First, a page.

Wandering and Wayfinding Effectiveness: Validity and Reliability Estimates of Two Measures

2.50
Hdl Handle:
http://hdl.handle.net/10755/158618
Type:
Presentation
Title:
Wandering and Wayfinding Effectiveness: Validity and Reliability Estimates of Two Measures
Abstract:
Wandering and Wayfinding Effectiveness: Validity and Reliability Estimates of Two Measures
Conference Sponsor:Midwest Nursing Research Society
Conference Year:2003
Author:Algase, Donna
Contact Address:SON, 400 N. Ingalls, Room 2160, Ann Arbor, MI, 48109-0482, USA
Co-Authors:Gwi-Ryung Son; Elizabeth Beattie; Sarah Leitsch; Lan Yao; Shelly Weaverdyck
For persons with dementia, navigational deficits are part of, but do not adequately explain, wandering behavior. This study reports psychometrics on two instruments developed to explore the relationship of wandering and navigational deficits in a community sample (N=223). The Revised Algase Wandering Scale – Community Version (RAWS-CV, 59 items) and the Way-finding Effectiveness Scale (WES, 40 items) were based on known dimensions of wandering in nursing home residents and cognitive mapping theory. Principal axis factor analyses yielded an eleven-factor solution for the RAWS-CV and an eight-factor solution for the WES, explaining 63.9% and 66.5% of the variance respectively. Seven interpretable RAWS-CV factors confirmed four from earlier versions of the AWS (spontaneous walking, routinized/stereotypical walking, eloping behavior, and navigational deficit) and revealed three new factors (negative outcomes, pliability, and impulsivity); five interpretable WES factors were revealed (complex way-finding ability, mapping strategies, locating abilities, global strategies, and self-correcting ability). Internal consistency for the RAWS-CV and subscales ranged from .65 to .93 and for the WES and five subscales ranged from .86 to .92. Validity was examined using a correlation matrix of RAWS-CV and WES subscales. Within the RAWS-CV, significant correlations (r=.20 to .71; p < .01) existed among all subscales but negative outcomes, which did not correlate significantly with any RAWS-CV subscale. Within the WES, all subscales correlated at values between .56 to .71. Relating subscales of the RAWS-CV and WES revealed a pattern of insignificant correlations except for the navigational deficit subscale of the RAWS-CV, which had significant negative correlations with all WES subscales (r=-.17 to -.51, p < .05) and the locating abilities subscale of the WES, which correlated significantly with all RAWS-CV subscales except routinized/stereotypical walking (r=-.15 to -.51, p < .05). Analyses support the construct validity and internal consistency of both measures. AN: MN030381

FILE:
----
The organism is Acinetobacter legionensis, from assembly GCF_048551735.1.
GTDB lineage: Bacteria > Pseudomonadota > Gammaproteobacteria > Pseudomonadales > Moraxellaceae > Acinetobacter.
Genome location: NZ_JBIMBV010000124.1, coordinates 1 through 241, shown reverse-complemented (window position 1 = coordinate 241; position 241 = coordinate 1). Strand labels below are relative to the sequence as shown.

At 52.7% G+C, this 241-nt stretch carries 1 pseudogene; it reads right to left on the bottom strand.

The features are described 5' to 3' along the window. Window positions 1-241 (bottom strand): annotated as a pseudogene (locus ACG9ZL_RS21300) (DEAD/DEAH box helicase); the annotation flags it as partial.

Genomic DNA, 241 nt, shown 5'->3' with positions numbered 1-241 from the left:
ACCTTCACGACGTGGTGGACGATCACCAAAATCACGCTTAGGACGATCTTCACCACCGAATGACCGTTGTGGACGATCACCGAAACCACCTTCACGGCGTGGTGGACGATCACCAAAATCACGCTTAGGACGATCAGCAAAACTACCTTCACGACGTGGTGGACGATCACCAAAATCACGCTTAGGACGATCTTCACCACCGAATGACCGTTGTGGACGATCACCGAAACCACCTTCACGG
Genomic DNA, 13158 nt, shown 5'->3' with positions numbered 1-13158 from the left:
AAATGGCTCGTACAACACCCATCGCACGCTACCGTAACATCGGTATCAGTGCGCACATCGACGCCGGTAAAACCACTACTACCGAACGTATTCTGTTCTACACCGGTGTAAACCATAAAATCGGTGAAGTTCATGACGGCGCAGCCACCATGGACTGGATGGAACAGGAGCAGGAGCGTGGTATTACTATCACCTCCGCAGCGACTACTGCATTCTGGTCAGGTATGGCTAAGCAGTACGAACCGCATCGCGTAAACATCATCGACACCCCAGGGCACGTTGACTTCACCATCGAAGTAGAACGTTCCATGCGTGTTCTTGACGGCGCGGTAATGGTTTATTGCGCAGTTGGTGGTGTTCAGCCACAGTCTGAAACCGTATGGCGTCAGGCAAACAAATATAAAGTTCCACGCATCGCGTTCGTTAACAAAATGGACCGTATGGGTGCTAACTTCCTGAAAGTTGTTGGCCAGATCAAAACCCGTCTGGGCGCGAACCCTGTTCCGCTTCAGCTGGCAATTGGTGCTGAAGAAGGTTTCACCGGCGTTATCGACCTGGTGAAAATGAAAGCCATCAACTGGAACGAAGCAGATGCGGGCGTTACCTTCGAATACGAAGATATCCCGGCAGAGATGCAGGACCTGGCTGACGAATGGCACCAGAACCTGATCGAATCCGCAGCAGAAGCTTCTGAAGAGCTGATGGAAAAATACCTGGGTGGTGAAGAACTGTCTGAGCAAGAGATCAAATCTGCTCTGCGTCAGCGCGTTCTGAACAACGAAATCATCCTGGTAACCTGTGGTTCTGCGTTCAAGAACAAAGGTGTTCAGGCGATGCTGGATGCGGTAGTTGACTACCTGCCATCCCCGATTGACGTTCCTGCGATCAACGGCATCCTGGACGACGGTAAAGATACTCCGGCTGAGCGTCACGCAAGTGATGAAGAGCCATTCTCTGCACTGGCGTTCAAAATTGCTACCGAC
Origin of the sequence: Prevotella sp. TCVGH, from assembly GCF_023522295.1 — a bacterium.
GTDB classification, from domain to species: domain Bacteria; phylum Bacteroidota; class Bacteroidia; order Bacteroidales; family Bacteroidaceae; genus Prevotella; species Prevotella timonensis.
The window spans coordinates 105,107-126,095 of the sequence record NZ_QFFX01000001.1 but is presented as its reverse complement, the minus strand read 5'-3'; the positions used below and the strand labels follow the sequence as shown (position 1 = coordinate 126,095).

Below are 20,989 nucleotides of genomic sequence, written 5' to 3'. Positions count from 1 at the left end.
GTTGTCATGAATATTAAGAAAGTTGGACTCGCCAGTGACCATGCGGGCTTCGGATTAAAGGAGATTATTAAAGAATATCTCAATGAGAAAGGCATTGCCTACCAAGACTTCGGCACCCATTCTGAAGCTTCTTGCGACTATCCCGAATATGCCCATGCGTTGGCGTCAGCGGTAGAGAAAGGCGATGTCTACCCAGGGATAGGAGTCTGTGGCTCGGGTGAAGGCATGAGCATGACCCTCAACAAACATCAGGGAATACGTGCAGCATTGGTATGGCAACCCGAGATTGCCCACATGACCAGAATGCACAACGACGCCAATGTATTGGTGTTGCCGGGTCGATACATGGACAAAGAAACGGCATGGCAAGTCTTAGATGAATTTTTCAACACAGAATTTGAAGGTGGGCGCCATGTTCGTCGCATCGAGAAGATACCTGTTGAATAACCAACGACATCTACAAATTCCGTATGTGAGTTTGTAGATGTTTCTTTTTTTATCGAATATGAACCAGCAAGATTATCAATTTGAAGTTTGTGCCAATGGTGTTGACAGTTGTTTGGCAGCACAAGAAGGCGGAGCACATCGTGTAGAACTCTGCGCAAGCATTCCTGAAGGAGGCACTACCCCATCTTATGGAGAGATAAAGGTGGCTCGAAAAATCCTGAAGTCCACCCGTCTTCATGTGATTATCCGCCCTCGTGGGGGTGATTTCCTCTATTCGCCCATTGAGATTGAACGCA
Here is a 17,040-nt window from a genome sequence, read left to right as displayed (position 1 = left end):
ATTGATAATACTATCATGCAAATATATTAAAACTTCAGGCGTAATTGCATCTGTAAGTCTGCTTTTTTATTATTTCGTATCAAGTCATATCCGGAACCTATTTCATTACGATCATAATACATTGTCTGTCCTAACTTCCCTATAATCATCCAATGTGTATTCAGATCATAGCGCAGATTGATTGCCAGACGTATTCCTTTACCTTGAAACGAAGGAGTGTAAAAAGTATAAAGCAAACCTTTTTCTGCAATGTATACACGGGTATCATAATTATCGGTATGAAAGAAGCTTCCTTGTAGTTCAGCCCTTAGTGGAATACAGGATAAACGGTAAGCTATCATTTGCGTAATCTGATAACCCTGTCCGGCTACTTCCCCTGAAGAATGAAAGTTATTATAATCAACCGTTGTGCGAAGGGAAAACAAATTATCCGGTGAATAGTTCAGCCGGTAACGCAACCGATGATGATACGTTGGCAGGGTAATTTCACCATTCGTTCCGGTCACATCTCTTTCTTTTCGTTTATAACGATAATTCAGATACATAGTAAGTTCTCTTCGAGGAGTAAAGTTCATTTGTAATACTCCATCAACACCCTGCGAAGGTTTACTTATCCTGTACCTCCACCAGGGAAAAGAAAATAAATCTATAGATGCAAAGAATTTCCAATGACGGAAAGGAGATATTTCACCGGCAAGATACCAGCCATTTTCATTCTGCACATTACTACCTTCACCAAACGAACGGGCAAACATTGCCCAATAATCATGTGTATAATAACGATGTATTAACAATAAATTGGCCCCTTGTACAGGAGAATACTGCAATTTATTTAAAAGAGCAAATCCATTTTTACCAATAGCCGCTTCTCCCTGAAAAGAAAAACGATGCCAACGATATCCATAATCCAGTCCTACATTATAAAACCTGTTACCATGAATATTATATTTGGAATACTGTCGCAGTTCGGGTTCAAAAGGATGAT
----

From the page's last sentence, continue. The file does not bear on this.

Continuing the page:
Repository Posting Date:
26-Oct-2011
Date of Publication:
17-Oct-2011
Sponsors:
Midwest Nursing Research Society

Full metadata record

DC FieldValue Language
dc.typePresentationen_GB
dc.titleWandering and Wayfinding Effectiveness: Validity and Reliability Estimates of Two Measuresen_GB
dc.identifier.urihttp://hdl.handle.net/10755/158618-